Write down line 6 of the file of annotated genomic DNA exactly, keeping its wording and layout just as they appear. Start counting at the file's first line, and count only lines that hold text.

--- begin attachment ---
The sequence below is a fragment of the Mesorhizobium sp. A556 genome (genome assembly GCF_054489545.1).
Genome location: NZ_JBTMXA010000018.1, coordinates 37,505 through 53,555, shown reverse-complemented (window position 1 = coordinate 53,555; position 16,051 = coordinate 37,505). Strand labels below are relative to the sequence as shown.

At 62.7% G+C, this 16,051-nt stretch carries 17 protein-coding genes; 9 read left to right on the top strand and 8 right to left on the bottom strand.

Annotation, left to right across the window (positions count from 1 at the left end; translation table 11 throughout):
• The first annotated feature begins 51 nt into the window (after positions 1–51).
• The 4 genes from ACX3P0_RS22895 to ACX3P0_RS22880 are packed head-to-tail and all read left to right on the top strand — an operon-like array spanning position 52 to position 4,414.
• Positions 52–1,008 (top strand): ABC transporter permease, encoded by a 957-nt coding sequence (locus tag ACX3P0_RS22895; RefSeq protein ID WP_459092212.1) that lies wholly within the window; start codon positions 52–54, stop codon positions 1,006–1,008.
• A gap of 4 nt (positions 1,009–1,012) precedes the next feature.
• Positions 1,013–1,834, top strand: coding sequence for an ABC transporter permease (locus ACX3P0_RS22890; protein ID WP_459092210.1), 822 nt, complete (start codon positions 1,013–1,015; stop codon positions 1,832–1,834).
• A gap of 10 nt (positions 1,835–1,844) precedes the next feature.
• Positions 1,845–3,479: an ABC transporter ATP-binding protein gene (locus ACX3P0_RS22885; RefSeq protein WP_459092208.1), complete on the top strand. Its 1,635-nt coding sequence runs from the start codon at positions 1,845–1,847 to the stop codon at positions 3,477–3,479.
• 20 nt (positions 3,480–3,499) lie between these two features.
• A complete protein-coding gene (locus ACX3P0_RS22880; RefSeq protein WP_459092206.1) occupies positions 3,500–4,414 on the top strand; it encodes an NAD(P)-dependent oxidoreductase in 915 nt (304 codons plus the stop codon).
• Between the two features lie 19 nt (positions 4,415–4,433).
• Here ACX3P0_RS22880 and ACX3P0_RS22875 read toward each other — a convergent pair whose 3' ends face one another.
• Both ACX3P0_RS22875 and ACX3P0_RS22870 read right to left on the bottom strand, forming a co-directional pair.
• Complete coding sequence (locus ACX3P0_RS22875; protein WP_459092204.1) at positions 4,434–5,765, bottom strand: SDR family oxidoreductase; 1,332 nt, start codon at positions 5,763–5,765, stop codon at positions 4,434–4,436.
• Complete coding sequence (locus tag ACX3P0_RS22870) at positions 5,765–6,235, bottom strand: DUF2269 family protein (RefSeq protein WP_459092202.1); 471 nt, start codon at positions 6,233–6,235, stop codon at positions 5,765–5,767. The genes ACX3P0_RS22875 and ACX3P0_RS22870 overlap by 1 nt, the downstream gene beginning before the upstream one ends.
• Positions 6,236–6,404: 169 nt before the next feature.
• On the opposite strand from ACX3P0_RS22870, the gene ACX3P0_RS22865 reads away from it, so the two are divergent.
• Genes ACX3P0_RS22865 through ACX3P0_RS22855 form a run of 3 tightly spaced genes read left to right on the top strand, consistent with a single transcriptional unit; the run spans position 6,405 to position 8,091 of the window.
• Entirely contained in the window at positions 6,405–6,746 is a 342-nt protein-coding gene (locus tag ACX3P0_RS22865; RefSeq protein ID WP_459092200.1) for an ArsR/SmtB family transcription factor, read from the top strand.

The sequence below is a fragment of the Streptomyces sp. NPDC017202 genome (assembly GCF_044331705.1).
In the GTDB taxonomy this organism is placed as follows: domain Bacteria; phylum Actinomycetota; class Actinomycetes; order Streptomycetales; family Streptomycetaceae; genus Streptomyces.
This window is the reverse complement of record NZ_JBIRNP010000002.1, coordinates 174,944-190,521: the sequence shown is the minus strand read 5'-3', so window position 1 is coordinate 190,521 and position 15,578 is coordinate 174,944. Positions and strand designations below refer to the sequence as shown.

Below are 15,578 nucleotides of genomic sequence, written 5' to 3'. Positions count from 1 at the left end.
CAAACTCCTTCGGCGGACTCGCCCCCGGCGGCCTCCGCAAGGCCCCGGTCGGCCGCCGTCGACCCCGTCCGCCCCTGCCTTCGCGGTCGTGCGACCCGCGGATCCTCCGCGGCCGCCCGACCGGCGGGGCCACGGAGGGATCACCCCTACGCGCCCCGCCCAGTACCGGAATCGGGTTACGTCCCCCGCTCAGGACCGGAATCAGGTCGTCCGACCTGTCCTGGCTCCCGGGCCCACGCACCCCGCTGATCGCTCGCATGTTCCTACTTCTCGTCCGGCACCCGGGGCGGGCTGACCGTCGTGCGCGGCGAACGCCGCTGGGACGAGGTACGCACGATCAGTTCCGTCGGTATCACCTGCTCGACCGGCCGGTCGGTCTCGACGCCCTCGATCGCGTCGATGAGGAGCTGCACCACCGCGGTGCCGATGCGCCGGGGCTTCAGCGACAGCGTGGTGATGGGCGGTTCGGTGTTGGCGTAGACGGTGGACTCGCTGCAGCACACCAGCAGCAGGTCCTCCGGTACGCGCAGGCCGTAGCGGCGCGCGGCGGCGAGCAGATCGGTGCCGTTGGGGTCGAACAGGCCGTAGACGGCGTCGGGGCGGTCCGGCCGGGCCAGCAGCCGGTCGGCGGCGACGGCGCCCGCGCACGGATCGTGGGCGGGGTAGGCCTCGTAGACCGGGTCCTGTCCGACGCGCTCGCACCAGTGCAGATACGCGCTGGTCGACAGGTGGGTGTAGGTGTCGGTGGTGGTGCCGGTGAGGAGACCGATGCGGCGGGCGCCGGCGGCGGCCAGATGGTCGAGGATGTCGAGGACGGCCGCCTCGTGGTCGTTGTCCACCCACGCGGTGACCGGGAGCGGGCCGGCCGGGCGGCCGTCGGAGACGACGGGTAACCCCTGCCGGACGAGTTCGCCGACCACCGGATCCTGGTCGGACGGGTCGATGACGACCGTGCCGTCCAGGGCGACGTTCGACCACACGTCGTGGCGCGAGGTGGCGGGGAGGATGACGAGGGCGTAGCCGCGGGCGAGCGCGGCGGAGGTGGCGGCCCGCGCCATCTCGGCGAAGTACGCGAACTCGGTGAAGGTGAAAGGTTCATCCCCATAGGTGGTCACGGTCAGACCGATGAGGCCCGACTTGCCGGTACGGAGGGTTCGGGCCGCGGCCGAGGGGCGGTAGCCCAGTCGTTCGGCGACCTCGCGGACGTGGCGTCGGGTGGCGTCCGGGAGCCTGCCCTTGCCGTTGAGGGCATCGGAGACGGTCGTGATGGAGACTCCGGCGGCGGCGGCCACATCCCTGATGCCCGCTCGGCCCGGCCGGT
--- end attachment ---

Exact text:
• The 4 genes from ACX3P0_RS22895 to ACX3P0_RS22880 are packed head-to-tail and all read left to right on the top strand — an operon-like array spanning position 52 to position 4,414.